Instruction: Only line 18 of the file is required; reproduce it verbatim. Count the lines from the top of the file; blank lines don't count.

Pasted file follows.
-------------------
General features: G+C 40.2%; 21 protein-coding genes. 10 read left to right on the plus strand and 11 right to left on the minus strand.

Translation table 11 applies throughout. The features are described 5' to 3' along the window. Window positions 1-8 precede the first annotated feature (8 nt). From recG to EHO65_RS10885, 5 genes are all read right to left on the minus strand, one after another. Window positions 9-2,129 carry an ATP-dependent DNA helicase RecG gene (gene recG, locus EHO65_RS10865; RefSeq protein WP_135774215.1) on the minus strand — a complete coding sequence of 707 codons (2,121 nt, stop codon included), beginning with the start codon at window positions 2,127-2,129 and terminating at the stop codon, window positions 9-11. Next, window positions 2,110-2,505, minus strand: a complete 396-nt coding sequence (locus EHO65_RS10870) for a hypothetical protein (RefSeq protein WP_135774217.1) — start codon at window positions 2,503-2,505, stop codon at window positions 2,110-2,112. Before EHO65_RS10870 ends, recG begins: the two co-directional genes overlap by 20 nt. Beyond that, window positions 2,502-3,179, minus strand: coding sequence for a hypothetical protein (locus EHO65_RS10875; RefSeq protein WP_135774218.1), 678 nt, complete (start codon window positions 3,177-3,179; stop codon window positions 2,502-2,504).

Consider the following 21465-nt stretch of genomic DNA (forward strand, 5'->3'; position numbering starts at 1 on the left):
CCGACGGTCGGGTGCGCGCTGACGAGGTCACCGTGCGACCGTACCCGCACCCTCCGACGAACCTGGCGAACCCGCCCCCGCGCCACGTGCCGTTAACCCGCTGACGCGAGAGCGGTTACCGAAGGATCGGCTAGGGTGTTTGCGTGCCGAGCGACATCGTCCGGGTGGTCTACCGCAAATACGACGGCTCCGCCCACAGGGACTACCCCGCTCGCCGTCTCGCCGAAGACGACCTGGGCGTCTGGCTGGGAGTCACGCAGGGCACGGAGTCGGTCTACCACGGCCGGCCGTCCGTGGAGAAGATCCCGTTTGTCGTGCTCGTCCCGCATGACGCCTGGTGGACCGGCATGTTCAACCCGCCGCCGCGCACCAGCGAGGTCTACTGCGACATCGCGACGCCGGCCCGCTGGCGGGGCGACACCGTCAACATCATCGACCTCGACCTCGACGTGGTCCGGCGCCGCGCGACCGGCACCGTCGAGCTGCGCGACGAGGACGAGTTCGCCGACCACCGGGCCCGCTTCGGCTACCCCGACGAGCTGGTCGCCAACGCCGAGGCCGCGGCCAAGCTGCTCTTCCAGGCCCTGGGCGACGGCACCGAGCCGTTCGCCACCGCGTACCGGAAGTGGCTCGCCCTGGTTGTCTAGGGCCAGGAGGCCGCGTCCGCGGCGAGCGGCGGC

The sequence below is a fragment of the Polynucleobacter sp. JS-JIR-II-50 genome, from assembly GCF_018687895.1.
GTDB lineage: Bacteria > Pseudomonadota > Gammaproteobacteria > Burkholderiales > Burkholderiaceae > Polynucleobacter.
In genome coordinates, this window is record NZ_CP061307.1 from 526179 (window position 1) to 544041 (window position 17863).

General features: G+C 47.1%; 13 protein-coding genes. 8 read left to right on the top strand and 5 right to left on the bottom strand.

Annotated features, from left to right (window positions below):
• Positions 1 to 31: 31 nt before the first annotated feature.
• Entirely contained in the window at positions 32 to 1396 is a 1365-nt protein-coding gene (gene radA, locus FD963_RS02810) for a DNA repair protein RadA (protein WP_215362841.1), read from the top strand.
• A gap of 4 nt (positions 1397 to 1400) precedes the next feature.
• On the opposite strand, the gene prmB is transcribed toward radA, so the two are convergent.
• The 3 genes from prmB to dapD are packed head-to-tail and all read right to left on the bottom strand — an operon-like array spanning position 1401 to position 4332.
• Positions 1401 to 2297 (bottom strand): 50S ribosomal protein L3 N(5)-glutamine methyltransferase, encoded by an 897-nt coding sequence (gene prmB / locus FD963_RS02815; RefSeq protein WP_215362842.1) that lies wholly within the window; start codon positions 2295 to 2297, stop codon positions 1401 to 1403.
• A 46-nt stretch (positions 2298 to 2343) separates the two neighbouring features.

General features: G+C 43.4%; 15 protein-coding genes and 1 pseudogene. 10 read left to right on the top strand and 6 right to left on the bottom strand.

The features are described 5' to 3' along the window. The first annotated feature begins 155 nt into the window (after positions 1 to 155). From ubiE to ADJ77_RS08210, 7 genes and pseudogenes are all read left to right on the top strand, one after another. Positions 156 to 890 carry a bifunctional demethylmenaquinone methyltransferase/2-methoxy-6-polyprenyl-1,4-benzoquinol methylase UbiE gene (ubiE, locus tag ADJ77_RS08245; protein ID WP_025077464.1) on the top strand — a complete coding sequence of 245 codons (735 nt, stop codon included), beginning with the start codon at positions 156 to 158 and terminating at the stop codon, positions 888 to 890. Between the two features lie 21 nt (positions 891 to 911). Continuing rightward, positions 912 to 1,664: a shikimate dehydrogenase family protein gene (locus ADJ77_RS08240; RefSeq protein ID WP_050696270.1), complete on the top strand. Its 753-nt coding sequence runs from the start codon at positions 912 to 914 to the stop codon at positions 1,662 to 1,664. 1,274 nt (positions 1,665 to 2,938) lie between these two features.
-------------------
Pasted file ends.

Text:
The features are described 5' to 3' along the window. The first annotated feature begins 155 nt into the window (after positions 1 to 155). From ubiE to ADJ77_RS08210, 7 genes and pseudogenes are all read left to right on the top strand, one after another. Positions 156 to 890 carry a bifunctional demethylmenaquinone methyltransferase/2-methoxy-6-polyprenyl-1,4-benzoquinol methylase UbiE gene (ubiE, locus tag ADJ77_RS08245; protein ID WP_025077464.1) on the top strand — a complete coding sequence of 245 codons (735 nt, stop codon included), beginning with the start codon at positions 156 to 158 and terminating at the stop codon, positions 888 to 890. Between the two features lie 21 nt (positions 891 to 911). Continuing rightward, positions 912 to 1,664: a shikimate dehydrogenase family protein gene (locus ADJ77_RS08240; RefSeq protein ID WP_050696270.1), complete on the top strand. Its 753-nt coding sequence runs from the start codon at positions 912 to 914 to the stop codon at positions 1,662 to 1,664. 1,274 nt (positions 1,665 to 2,938) lie between these two features.